Standards – and Common Core
I recently attended to a gripping presentation on “Common Core,” the new, nearly nation-wide system of educational standards being implemented across America. Common Core was decried by the presenter as a federal takeover of the education system, as well as a dumbing-down of American education, not to mention unconstitutional.
The presenter asserted that the standards were developed by a private company at the behest of the federal government. He stated that support was provided by Bill and Melinda Gates Foundation, and that their reward would be access to extensive data collected on every child in America from age four through 12th grade.
Negative views of Common Core come from both sides of the political spectrum. On the Left, people complain about a rigid curriculum designed only to create good workers who will add to the economy. Children’s goal, they say, should be to become their own best selves. Children should have time to explore their own humanity, and their own dreams. They say the course work is too hard, denying, especially young children, the opportunity to be children.
Most educators appear to like the new standards, and look forward to implementing them. Some express concerns that the many course components for each year will be too difficult to complete in the time available with students.
Some conservatives join liberals in objecting to implementation of the standards. Their stand appears to be that states should develop their own educational programs and tests. In conservative minds, there is a question about federal standards violating the constitution.
Another concern expressed is that the program is a conspiracy intended to make money for businesses that provide books and curriculum.
In one un-randomized poll of 10,000 people, including parents and educators, most favored the standards. Concerns were expressed about subjects such as geography not getting enough attention, and about the difficulty of K-3 coursework. It was also said that our educational system will have difficulty with implementation.
Most sources indicate that Common Core arose out of an attempt by the National Governors’ Association and the Council of Chief State School Officers to put together standards for the country as a whole, in light of the perception that the American education system is not performing well, and that American students are ill-prepared for college or work.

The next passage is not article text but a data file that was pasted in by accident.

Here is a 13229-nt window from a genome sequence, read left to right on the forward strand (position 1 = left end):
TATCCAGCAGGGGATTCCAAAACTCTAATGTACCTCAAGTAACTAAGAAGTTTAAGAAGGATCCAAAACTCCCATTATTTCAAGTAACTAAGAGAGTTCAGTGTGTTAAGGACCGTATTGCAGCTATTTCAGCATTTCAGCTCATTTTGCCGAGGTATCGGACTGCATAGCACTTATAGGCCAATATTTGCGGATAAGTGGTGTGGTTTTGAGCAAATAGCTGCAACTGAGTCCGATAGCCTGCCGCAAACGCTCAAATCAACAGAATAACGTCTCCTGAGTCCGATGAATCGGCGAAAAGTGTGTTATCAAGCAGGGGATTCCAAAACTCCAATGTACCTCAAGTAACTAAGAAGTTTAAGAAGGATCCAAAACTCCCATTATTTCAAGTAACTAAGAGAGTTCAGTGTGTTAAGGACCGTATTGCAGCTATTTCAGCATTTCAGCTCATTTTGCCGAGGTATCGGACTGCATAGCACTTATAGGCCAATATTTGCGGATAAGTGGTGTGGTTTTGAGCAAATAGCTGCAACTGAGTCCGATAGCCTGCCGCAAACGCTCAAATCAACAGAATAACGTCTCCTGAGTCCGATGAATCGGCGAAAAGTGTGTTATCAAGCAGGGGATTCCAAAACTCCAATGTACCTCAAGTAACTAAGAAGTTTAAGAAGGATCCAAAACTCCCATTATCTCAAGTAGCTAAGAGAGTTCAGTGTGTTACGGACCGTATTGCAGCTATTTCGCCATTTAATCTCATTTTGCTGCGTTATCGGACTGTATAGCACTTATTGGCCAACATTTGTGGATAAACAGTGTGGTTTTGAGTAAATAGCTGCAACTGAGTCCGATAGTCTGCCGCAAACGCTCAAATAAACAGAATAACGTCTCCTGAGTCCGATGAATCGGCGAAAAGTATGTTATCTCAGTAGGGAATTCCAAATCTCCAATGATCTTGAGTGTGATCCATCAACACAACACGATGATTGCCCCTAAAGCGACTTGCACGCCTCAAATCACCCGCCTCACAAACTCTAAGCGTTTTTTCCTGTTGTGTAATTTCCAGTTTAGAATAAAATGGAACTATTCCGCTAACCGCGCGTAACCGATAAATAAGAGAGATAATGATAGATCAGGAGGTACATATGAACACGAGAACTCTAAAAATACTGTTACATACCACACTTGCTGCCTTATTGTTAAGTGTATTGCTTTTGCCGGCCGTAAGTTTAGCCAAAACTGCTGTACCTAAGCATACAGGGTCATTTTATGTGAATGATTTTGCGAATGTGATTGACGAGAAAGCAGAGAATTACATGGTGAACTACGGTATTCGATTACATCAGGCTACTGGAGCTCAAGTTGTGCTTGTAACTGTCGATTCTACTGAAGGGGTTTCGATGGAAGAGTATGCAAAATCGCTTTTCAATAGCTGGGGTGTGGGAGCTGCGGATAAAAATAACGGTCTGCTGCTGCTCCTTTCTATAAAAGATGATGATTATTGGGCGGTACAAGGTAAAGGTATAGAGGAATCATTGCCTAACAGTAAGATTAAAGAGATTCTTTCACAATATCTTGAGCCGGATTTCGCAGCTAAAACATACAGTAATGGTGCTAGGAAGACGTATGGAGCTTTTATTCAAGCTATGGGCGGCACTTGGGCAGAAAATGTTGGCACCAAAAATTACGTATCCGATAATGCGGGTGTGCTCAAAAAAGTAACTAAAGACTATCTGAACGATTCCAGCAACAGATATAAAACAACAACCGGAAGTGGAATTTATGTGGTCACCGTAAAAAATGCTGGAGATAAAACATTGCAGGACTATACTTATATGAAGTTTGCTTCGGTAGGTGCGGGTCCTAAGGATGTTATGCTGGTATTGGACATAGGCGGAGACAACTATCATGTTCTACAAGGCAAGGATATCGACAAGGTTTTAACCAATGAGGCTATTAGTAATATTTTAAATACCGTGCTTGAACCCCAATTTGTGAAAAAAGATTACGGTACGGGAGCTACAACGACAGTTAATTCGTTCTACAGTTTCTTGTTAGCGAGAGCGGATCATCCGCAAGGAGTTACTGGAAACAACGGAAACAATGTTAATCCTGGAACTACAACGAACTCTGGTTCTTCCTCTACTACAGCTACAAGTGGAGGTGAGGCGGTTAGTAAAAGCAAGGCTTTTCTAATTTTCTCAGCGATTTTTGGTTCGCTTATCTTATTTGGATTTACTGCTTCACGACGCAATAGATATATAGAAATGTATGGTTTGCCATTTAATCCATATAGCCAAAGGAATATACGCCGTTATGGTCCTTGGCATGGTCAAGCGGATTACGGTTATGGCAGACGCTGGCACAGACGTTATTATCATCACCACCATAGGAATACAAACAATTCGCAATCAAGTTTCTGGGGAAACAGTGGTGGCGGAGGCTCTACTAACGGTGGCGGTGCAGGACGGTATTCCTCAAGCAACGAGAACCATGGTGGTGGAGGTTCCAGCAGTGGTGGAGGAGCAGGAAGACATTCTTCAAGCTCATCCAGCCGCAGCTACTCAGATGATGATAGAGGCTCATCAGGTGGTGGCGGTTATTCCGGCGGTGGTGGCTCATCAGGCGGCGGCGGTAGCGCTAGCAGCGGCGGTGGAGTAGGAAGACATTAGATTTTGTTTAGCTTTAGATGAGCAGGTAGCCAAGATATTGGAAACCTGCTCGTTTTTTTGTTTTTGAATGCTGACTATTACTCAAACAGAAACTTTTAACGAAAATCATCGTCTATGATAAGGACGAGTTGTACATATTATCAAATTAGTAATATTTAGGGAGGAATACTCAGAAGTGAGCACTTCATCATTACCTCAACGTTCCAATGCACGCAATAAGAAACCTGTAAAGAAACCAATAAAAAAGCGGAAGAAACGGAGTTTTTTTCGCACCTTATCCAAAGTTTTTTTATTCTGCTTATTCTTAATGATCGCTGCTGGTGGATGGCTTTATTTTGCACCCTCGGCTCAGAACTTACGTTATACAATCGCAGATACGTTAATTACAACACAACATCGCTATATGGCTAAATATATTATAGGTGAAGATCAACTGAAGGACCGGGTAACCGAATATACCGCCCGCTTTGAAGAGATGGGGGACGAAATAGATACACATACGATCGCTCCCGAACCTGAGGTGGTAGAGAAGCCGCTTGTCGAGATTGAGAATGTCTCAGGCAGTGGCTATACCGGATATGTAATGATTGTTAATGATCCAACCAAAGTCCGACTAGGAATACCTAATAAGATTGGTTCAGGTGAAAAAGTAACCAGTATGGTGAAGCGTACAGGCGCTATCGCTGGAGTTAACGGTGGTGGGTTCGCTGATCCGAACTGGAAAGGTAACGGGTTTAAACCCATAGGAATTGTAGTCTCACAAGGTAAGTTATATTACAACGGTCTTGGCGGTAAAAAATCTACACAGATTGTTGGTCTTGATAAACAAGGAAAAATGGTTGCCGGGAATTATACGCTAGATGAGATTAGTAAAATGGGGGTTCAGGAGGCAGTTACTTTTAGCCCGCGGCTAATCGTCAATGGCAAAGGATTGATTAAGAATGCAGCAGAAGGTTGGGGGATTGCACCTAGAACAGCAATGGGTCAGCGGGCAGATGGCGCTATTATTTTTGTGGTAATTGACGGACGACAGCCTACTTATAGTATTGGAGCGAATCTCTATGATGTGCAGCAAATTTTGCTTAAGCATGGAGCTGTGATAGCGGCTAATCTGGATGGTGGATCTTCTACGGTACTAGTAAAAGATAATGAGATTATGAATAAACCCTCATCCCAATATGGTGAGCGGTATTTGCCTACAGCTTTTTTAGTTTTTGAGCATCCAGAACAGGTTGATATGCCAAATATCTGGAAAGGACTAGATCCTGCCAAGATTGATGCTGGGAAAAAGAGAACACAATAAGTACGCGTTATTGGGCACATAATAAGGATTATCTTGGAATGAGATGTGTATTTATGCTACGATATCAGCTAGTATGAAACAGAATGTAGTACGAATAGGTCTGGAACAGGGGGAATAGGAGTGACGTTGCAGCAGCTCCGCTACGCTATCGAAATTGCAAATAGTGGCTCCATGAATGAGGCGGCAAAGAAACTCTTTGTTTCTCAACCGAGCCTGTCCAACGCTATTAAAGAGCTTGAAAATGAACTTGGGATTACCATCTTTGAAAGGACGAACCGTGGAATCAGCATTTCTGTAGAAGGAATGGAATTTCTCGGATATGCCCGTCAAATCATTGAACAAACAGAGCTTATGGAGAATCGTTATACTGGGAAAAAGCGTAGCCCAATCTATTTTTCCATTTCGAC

The American system rates 27th in the world, although all children are included in the testing, including the challenged and English learners. Common Core standards are higher than in 37 states in English, and 33 states in both English and math.
Although there is testing and assessment associated with the standards, there is no required curriculum, only some core reading assignments, and suggestions for other reading, along with benchmarks to be met by students throughout the year.
It is up to the states to adopt the program if they choose, and to decide on how to educate students to meet the standards.
Implementation of Common Core can be very costly. States which adopted the standards were given preference in grant money from Rise to the Top, but will soon be footing a very large bill. Costs include new books, technology upgrades to facilitate testing, education of teachers, and curriculum development.
What is not said is that many of these costs would be incurred anyway, over years, as schoolbooks, technology, assessment, testing, and curricula are updated throughout school systems on a regular basis, every several years. If Common Core standards were implemented one grade at a time, for example, the cost would be minimized.
Judicious implementation, reasonable budget, continuing enrichment for advanced students, and support for challenged ones would be key to success.
Conservatives for Higher Standards (highercorestandards.org), Jeb Bush, Mike Huckabee, Chris Christie, Jan Brewer, and other Republican/conservatives support Common Core.
David Brooks, Op-Ed Columnist for The New York Times, wrote a piece favorable to Common Core on April 17, 2014, referring to paranoia among conservatives and a circus-like political atmosphere.
The bottom line question is: “Should a high school student from Arizona have the same educational opportunity as a student from Massachusetts?”
For that matter, should New Mexico televisions be as safe as those sold in Washington, D.C.?
How should American society evolve in a world of instant communication and easy, rapid travel?